Mellon Financial Corp.'s second-quarter results were presented Tuesday in two parts - reflecting a decision to sell its retail operations - and showed a sharp decline in net income but a slight increase in operating income from the asset management and securities servicing-related businesses that will be its core.
Net income came to $55 million, reflecting the impact of a charge in its venture capital portfolio and accounting changes it began in the quarter. Mellon, based in Pittsburgh, said it had $91 million of charges related to a fair-value adjustment in its venture capital investments. The company had posted a net profit of $247 million in last year's second quarter, a figure that was distorted by gains.
Excluding charges, profits from continuing operations rose 2%, to $191 million, or 40 cents a share. On a comparable basis, that was up from $187 million a year earlier.
The company also said it would cut its dividend in half - from 24 cents a share in the second quarter to 12 cents a share by the fourth quarter - to free up an estimated $225 million for reinvestment in its businesses.
The company, which announc-ed Tuesday that it would sell its retail, small-business, and some middle-market banking operations to Citizens Financial Group for about $2 billion, reported separately on its discontinued operations, including the retail banking group. Income from discontinued operations was $45 million, or 15 cents a share.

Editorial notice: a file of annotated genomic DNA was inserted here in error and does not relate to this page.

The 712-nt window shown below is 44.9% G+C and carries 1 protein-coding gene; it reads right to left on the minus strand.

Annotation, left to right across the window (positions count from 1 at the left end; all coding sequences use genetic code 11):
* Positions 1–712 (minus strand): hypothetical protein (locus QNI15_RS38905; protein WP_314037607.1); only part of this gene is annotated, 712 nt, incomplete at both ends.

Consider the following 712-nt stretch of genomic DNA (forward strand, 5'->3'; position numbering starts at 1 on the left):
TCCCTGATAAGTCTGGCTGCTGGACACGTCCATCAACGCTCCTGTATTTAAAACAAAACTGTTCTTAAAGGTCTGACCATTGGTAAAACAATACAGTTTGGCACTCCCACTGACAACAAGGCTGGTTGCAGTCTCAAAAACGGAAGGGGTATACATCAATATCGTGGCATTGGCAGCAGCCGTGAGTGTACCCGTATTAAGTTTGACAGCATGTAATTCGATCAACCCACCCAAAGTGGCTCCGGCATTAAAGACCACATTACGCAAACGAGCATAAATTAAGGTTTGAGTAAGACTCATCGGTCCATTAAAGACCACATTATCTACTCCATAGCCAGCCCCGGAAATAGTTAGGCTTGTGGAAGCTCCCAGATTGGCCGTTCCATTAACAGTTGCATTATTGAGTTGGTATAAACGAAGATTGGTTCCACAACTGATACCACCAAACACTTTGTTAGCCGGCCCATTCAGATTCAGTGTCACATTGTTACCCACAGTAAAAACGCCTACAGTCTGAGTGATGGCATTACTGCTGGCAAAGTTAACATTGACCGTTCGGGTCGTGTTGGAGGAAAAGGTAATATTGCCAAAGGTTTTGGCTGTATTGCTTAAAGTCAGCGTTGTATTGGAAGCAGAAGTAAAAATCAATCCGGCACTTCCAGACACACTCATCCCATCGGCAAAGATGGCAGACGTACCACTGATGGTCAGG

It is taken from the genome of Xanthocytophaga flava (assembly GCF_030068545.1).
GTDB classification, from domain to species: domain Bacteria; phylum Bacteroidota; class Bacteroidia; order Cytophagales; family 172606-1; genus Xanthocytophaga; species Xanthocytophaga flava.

Consolidated profits from ongoing and discontinued operations matched the consensus estimate of 55 cents a share.
Mellon has been working for several years to quit low-growth and low-profit businesses and invest its resources in what it sees as high-growth areas, including asset management, fund servicing, and private banking. In recent years, it has shed its credit card and mortgage operations, and more recently this year it got out of leasing and asset-based lending. At the same time, it has been acquiring in the areas of fund management and benefits consulting.
Asset management revenues rose 2% from the year earlier, to $380 million. Revenues from processing and corporate banking rose 20%, to $540 million.
Nonperforming assets declined $64 million, or 33%, from the first quarter. Mellon said it sold $77 million of loans, including some to an unnamed health-care provider and a financial services firm. It also put on nonperforming status during the quarter a $41 million credit to a California-based electricity and natural gas company that filed for Chapter 11 bankruptcy protection.